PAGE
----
Azerbaijanis suffered financial damage of over $170M in Khojaly Genocide

  25 February 2019    Read: 2701
  Azerbaijanis suffered financial damage of over $170M in Khojaly Genocide

Azerbaijani citizens suffered financial damage of over $170 million as a result of the Khojaly Genocide, says a joint statement by the Foreign Ministry of Azerbaijan and the Military Prosecutor’s Office, read out Feb. 25 by spokesperson of the Azerbaijani Foreign Ministry Leyla Abdullayeva at a press conference on the occasion of the 27th anniversary of the Khojaly Genocide, AzVision.az reports.

"The international community has condemned these events by adopting UN resolutions and other documents," Abdullayeva said.

She noted that some representatives of the former Armenian regime, as well as representatives of the illegal regime established in the occupied territories of Azerbaijan directly participated in the occupation of Azerbaijani lands, including the Khojaly Genocide.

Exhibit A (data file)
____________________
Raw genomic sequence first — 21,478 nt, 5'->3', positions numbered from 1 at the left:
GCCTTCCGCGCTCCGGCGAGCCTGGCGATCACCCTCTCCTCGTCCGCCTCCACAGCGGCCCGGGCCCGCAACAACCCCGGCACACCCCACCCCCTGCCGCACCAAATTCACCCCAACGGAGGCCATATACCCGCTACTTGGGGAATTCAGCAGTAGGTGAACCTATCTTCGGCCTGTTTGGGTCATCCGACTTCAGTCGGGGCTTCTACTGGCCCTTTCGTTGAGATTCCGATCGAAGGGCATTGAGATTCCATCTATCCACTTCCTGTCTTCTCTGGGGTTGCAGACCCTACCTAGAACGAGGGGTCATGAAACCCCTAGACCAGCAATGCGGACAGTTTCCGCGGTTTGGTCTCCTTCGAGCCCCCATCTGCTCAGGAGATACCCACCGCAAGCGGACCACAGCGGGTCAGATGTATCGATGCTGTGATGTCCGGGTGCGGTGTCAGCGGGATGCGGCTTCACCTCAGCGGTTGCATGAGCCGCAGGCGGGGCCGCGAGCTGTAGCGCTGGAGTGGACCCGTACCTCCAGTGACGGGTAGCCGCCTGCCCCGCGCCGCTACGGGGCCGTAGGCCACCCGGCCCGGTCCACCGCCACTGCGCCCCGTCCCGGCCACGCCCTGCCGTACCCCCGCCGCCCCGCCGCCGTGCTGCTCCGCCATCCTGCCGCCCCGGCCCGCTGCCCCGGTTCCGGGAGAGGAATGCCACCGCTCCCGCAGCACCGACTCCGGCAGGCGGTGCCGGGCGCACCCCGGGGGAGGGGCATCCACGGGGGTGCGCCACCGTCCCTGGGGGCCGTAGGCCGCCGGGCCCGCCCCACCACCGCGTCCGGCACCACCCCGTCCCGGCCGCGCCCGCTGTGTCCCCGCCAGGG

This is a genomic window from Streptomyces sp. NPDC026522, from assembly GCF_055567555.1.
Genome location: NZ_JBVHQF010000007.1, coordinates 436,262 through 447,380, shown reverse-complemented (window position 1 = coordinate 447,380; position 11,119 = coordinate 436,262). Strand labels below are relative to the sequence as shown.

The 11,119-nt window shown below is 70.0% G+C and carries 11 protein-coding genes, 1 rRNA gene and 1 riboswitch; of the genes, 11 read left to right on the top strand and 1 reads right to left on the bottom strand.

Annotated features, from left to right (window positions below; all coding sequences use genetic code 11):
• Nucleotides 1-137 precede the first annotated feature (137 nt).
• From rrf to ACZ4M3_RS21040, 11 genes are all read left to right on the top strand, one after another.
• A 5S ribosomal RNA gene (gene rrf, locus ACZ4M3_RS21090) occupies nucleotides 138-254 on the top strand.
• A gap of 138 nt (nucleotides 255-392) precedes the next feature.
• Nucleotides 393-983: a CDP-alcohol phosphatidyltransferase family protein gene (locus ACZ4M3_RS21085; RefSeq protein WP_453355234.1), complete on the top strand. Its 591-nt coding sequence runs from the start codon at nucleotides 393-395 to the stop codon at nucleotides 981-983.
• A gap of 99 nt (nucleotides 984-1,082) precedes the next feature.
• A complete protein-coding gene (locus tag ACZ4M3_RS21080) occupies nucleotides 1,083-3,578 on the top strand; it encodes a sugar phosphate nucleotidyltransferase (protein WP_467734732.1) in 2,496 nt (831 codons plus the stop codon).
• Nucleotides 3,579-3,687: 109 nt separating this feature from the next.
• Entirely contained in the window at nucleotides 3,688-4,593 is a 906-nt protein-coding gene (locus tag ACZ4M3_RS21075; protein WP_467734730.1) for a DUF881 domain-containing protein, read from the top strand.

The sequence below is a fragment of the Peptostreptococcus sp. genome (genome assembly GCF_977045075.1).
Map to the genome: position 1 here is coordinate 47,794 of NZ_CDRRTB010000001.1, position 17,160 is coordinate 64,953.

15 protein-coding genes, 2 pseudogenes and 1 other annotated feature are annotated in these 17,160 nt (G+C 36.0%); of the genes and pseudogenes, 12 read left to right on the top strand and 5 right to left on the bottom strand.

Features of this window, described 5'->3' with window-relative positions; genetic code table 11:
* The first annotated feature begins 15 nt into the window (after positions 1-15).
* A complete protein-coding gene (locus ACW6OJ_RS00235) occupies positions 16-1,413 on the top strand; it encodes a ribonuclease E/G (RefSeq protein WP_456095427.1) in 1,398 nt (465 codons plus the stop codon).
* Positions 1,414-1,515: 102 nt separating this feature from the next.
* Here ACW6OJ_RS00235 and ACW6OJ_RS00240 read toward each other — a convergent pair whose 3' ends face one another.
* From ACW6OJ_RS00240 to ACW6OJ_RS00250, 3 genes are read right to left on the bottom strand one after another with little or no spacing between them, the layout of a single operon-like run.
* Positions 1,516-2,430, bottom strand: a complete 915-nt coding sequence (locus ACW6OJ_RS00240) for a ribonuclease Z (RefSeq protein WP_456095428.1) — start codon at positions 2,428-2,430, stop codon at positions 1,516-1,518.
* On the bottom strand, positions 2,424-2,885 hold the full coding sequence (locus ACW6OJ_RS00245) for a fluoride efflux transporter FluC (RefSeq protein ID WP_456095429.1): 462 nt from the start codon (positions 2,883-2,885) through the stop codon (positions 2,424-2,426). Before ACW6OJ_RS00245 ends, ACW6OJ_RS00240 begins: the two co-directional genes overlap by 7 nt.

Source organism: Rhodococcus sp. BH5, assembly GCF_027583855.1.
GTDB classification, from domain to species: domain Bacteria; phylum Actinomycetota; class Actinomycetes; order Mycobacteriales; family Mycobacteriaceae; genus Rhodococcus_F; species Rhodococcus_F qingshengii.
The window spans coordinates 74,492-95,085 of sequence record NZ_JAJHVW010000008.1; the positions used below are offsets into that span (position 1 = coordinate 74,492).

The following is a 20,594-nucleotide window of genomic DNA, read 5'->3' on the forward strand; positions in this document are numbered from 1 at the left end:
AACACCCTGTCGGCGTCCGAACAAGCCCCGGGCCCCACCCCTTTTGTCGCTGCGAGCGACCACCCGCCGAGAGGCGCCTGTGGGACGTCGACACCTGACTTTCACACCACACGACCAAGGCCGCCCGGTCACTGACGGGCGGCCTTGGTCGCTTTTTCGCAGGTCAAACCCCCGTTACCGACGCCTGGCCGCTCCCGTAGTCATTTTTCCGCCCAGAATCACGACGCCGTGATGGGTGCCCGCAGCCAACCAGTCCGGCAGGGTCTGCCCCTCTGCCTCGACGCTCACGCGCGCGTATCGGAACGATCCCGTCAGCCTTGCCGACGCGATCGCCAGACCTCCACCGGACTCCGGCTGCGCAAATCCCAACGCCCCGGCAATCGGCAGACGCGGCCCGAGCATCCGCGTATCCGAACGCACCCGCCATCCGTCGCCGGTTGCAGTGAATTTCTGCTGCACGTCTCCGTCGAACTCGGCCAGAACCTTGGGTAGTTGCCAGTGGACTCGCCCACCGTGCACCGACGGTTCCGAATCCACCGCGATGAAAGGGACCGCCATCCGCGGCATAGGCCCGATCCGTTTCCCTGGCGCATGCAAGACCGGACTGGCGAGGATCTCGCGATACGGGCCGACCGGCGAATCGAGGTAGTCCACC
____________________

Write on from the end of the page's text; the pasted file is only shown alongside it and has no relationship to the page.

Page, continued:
Head of the Special Investigations Department at the Military Prosecutor’s Office of Azerbaijan Emil Taghiyev, in turn, noted that work is underway to bring to justice 305 people, who participated in the crimes in Nagorno-Karabakh. Of these, 39 participated in the Khojaly Genocide, he said.

"Relevant documents were sent to Interpol, but to date none of these persons has been extradited to Azerbaijan," Taghiyev said.

He added that the investigation into the Khojaly Genocide is conducted in five directions: genocide, torture, terror, financial damage and serious crimes.

During the Karabakh war, on Feb. 25-26, 1992, the Armenian armed forces, together with the 366th infantry regiment of Soviet troops, stationed in Khankendi, committed an act of genocide against the population of the Azerbaijani town of Khojaly. As many as 613 people, including 63 children, 106 women and 70 old people were killed in the massacre. Eight families were totally exterminated, 130 children lost one parent and 25 children lost both. Some 1,275 innocent residents were taken hostage, while the fate of 150 people still remains unknown.


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